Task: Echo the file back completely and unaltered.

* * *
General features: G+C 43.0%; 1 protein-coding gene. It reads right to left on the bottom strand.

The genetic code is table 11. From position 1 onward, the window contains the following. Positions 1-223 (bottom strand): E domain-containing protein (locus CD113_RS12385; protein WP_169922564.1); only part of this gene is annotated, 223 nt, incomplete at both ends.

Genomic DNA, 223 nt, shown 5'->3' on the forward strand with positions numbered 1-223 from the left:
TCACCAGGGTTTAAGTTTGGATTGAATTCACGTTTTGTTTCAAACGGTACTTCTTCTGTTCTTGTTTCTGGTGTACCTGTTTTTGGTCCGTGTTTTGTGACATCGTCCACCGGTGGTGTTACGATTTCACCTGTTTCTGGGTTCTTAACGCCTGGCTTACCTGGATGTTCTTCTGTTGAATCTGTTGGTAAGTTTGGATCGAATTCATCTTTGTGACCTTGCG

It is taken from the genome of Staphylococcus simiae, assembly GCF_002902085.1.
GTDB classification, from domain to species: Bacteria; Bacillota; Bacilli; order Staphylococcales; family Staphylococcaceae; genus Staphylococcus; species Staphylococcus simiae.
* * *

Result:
General features: G+C 43.0%; 1 protein-coding gene. It reads right to left on the bottom strand.

The genetic code is table 11. From position 1 onward, the window contains the following. Positions 1-223 (bottom strand): E domain-containing protein (locus CD113_RS12385; protein WP_169922564.1); only part of this gene is annotated, 223 nt, incomplete at both ends.

Genomic DNA, 223 nt, shown 5'->3' on the forward strand with positions numbered 1-223 from the left:
TCACCAGGGTTTAAGTTTGGATTGAATTCACGTTTTGTTTCAAACGGTACTTCTTCTGTTCTTGTTTCTGGTGTACCTGTTTTTGGTCCGTGTTTTGTGACATCGTCCACCGGTGGTGTTACGATTTCACCTGTTTCTGGGTTCTTAACGCCTGGCTTACCTGGATGTTCTTCTGTTGAATCTGTTGGTAAGTTTGGATCGAATTCATCTTTGTGACCTTGCG

It is taken from the genome of Staphylococcus simiae, assembly GCF_002902085.1.
GTDB classification, from domain to species: Bacteria; Bacillota; Bacilli; order Staphylococcales; family Staphylococcaceae; genus Staphylococcus; species Staphylococcus simiae.